Phillip Island, 23 October 2016: Independent Mahindra rider Darryn Binder was just five hundredths of a second from a top-three finish in a chaotic Australian Moto3 GP at Phillip Island today, while Aspar Mahindra Team rider, Jorge Martin, fought through from the back of the grid to a valuable sixth place.

Another independent Mahindra finished seventh, a best-ever placing also for Marcos Ramirez, team-mate to Binder in the Platinum Bay Real Estate team.

The results came in a frantic ten-lap sprint after a multiple rider accident brought the planned 23-lap race to an early stop. Second Aspar Mahindra Team rider, Francesco ‘Pecco’ Bagnaia, was already out of the action after falling innocent victim to another rider’s error before the crash that curtailed the first race.

The worst-injured victim of that crash was Brno GP winner John McPhee, riding an MGP3O for Mahindra’s sister-brand Peugeot Motocycles.

Bagnaia had been fighting for a top-three podium position when he was eliminated on the fourth lap. The race was red-flagged on the sixth, meaning that the bitterly disappointed Italian was not eligible for the restart.

Martin had already survived the lap-one melee, which put him to the back of the pack. He had pushed through to 17th, still moving forward, when the red flags stopped the action.

Further misfortune awaited when he stalled his engine on the formation grid. He was pushed back to pit lane and had to start from the back of a grid, depleted to 24 riders from the original 34 by a spate of crashes in the first running.

Martin (18, from Madrid) rapidly cut his way through a tight group, taking third place shortly after half-distance. But he was heading a group of 16 riders changing places constantly, slipstreaming down the straight and cutting inside on the sweeping corners of the scenic 4.448-km seaside Phillip Island circuit.

In the final shuffle, Martin finished sixth, just 15 hundredths of a second from a potential third, and inches ahead of Ramirez.

Binder, younger brother of race-winner and new champion Brad Binder (KTM), had led the pack onto the finishing straight, but lost a historic first podium by inches when Aron Canet (Honda) came out of his slipstream over the line.

The Australian race was the middle of three successive flyaway races, with the GP circus moving directly north for the Malaysian GP next weekend, before the season closes at Valencia in mid-November.

“We started sixth this morning and then on the first lap someone rode into me and I crashed. I thought my race was over. I picked my bike up and kept going. When the red flag came out I thought, ‘Maybe this is my chance.’ Fortunately enough I got to the front and thought that no one would get past me before the line. Canet slipstreamed past me right at the end. I’m still very happy with fourth. It’s the best finish of my career but would have loved to have been on the podium.”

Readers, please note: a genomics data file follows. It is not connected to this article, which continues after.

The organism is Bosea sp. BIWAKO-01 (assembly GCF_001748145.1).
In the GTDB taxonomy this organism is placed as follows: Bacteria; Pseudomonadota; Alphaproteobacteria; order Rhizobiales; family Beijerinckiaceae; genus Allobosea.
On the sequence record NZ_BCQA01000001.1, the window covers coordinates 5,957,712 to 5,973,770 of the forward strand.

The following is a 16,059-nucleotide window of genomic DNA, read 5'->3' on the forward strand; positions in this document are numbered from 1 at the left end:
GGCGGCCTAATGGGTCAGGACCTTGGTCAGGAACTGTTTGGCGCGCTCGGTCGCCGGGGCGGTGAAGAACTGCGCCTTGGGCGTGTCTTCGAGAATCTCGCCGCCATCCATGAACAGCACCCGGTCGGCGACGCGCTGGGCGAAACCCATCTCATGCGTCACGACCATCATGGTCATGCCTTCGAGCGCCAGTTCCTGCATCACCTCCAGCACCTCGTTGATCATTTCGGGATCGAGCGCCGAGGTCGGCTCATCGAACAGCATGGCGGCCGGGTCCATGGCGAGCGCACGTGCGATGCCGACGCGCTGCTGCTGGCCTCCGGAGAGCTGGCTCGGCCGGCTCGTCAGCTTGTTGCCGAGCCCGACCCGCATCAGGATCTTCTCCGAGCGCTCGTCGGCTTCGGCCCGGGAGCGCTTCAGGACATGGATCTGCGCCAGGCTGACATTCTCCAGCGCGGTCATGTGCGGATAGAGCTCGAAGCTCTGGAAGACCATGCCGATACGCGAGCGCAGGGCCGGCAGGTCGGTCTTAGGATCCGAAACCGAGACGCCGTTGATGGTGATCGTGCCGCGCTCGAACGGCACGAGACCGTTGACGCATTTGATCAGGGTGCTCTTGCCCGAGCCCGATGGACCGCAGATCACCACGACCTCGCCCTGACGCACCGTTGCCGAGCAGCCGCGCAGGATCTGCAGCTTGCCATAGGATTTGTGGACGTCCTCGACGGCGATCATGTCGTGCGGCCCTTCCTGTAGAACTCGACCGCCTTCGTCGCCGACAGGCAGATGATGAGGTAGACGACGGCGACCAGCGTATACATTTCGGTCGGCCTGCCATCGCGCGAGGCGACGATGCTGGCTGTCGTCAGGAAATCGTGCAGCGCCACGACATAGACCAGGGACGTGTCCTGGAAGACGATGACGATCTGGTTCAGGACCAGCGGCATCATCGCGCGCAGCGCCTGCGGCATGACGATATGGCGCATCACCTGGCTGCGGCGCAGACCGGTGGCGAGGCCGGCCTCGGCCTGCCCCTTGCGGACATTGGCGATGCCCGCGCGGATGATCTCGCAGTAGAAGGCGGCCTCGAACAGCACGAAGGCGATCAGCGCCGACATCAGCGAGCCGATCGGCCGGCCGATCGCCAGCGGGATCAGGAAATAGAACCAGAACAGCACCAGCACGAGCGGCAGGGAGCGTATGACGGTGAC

Darryn Binder, Fourth Place

“In the first race I was involved in a fall, luckily I did not go down, but dropped to last. Anyway, I did not give up and I continued to try to score points. After the second crash, which has been very ugly, I helped Jorge Navarro to get to the pits but this burned my clutch. We changed it, but on the grid I stalled the bike and we had to start from the back. It’s a shame, because I was fighting for third despite starting last. But sixth position gives us more points in the championship. I gave the maximum, I knew I could be at the front and that if we had a better start I could have run with the first two, but with the slipstream has been very difficult to catch them.”

Jorge Martin, Sixth Place

“It was a bitterly disappointing weekend, where we had been confident of a podium finish. Instead, we are feeling robbed, when a mistake by another rider put Pecco out of the race. And who knows where McPhee might have finished, but for the crash? This takes nothing away from a fantastic race by Darryn Binder, as well as Jorge Martin and Marcos Ramirez. It is good to see Binder and Ramirez there, who have not been in the top ten before. It shows the growing strength of the Mahindra package. Finally, best wishes to McPhee, who suffered a fracture and has flown home to Scotland for treatment. We hope to see him again at Valencia.”

Mufaddal Choonia, CEO Mahindra Racing